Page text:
Supply chain shortages impacting formula-fed babies

by mcardinal

Megan Udinski, FISM News

 

 

Supply chain issues are impacting parents and babies as infant formula becomes unattainable or extremely low in stock around the country.

Irene Anhoeck, a mother unable to breastfeed her 10-month-old son, has relied on Similac baby formula as an alternative, but due to the shortages taking place country wide, she has been unable to find it in the stores. She searched “…all the local Targets. We checked Costco, Costco online, Walgreens, Long’s. Can’t find it anywhere.”

According to the Infant Nutrition Council of America the problem in finding formula could be anything from transportation to logistics to parents hoarding it, but there is no actual shortage of the product out there. In a statement made by the council, they assure parents and caregivers “…that there is infant formula available to meet their needs. Manufacturers have increased production and are working with retailers and government agencies to help ensure availability and continued access to infant formula. There have been reports of an increase in demand in certain areas and limits on purchases in some locations. Parents are encouraged to keep a 10-day to two-week supply of infant formula on hand and avoid unnecessary stockpiling, in order to help ensure all parents and caregivers are able to obtain the formula they need.”

Reckitt, the manufacturer of Enfamil, explained that they are currently shipping out 50% more product than they normally do and are not lacking in supplies. 

While it might seem like a simple solution to just switch formula brands, some children have been prescribed specific types of formula due to allergies. Danone Nutricia, the company that makes Aptamil and Karicare, has reported supply issues of formula catering to babies with cow’s milk or soy protein allergies.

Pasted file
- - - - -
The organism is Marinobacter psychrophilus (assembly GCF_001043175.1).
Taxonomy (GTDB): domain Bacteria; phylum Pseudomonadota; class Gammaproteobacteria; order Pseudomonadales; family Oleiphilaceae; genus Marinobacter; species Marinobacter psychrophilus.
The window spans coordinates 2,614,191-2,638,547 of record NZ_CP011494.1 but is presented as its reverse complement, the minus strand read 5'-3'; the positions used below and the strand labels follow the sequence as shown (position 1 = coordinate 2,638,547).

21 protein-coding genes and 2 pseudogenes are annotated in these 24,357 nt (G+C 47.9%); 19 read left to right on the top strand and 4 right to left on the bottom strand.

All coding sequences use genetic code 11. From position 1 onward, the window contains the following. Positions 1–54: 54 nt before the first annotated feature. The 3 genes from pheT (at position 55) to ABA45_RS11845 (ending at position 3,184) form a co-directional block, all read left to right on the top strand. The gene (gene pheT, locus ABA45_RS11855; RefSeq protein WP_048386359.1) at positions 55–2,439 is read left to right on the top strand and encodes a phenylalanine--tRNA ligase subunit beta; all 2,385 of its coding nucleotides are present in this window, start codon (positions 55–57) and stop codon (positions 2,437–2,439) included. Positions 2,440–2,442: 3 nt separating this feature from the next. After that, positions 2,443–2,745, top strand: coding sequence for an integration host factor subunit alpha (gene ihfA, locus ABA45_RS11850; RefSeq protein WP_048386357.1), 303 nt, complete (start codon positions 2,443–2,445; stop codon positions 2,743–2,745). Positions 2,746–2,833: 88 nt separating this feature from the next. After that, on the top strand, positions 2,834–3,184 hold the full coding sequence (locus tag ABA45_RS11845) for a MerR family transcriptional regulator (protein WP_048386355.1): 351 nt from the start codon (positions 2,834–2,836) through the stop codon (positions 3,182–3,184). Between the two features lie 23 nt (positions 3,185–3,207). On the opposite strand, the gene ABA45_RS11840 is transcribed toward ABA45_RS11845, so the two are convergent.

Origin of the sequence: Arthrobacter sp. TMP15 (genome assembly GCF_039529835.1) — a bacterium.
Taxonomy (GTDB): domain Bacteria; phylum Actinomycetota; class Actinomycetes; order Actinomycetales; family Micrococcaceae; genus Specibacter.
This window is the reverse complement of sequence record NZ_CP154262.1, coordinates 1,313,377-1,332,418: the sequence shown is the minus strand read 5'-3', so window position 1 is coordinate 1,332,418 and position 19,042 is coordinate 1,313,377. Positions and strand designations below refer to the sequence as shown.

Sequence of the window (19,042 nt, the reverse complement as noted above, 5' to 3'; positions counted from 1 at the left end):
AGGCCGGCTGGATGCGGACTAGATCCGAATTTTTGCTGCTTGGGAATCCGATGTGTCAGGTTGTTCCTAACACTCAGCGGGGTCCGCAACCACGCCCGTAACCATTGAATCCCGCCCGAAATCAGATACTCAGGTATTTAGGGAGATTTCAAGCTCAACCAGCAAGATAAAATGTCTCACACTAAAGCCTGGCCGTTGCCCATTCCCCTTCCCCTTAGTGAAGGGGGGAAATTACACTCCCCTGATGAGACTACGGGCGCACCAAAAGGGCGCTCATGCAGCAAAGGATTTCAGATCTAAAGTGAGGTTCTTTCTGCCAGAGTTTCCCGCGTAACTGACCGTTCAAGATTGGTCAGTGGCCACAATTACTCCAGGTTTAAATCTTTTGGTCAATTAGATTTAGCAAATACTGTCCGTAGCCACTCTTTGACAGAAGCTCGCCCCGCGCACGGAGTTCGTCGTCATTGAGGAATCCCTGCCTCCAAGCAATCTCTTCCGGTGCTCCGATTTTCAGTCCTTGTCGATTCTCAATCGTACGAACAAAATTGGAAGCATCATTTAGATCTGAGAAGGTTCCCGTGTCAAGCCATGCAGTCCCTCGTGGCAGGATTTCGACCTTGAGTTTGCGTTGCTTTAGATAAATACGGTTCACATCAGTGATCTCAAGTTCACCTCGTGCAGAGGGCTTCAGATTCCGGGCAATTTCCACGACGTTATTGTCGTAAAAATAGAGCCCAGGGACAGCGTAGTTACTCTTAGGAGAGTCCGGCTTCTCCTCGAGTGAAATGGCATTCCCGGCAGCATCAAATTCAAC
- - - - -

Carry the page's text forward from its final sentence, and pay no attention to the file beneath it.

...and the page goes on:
This issue doesn’t just affect mothers in the U.S. but worldwide as well. One New Zealand mother, who preferred to remain anonymous, explained her challenges in getting ahold of a prescription formula for her five-month-old son. Her pharmacist explained that New Zealand was completely out of stock. In fact, she explained, “The hospital had one tin left, but he seems to be having a reaction to that, so we’ll have to see if that goes away and then try again.” 

After discussing the problem with her child’s pediatrician, she searched for an Australian made rice-based formula. One of the stockists is completely out and the other does not ship to New Zealand. Once taking to social media, the mother was able to get some from a mother who had a surplus of the formula, helping to buy her some time but not to finding a solution to the shortage problem. 

Suggestions for alternative ways to acquire infant formula would be reaching out to a pediatrician to see if they have samples on hand, reaching out to the manufacturers directly, or a diaper bank. 

Additionally, some non-profit organizations are stepping up to answer the pleas for help from parents. One example is Urban Baby Beginnings, a nonprofit that advocates for birthing and postpartum families in Virginia. Phyllis Bradley, the eastern regional director, explained that the cries for help continue to go up throughout the state, increasing the anxiety, depression and stress, specifically for new moms. 

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